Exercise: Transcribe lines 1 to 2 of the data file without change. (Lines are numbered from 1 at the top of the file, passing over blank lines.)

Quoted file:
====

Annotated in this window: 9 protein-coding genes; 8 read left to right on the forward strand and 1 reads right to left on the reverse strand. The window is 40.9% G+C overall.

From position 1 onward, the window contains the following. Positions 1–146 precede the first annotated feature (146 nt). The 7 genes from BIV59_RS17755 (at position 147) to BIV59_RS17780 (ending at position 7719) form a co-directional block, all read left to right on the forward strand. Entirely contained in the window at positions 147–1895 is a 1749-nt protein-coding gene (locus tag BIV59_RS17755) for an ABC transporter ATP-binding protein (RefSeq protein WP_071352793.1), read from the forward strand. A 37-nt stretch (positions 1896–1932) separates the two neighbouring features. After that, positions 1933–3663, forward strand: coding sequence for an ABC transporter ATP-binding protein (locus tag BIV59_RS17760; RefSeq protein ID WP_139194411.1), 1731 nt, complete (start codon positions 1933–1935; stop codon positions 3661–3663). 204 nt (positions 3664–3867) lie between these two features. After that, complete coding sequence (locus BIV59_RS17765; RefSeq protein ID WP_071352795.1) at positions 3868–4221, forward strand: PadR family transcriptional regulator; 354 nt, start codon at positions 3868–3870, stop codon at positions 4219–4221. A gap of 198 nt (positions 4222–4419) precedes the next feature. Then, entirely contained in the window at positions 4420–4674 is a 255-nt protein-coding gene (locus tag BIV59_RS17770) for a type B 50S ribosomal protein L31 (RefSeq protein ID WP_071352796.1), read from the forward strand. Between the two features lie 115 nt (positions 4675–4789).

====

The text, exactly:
Annotated in this window: 9 protein-coding genes; 8 read left to right on the forward strand and 1 reads right to left on the reverse strand. The window is 40.9% G+C overall.

From position 1 onward, the window contains the following. Positions 1–146 precede the first annotated feature (146 nt). The 7 genes from BIV59_RS17755 (at position 147) to BIV59_RS17780 (ending at position 7719) form a co-directional block, all read left to right on the forward strand. Entirely contained in the window at positions 147–1895 is a 1749-nt protein-coding gene (locus tag BIV59_RS17755) for an ABC transporter ATP-binding protein (RefSeq protein WP_071352793.1), read from the forward strand. A 37-nt stretch (positions 1896–1932) separates the two neighbouring features. After that, positions 1933–3663, forward strand: coding sequence for an ABC transporter ATP-binding protein (locus tag BIV59_RS17760; RefSeq protein ID WP_139194411.1), 1731 nt, complete (start codon positions 1933–1935; stop codon positions 3661–3663). 204 nt (positions 3664–3867) lie between these two features. After that, complete coding sequence (locus BIV59_RS17765; RefSeq protein ID WP_071352795.1) at positions 3868–4221, forward strand: PadR family transcriptional regulator; 354 nt, start codon at positions 3868–3870, stop codon at positions 4219–4221. A gap of 198 nt (positions 4222–4419) precedes the next feature. Then, entirely contained in the window at positions 4420–4674 is a 255-nt protein-coding gene (locus tag BIV59_RS17770) for a type B 50S ribosomal protein L31 (RefSeq protein ID WP_071352796.1), read from the forward strand. Between the two features lie 115 nt (positions 4675–4789).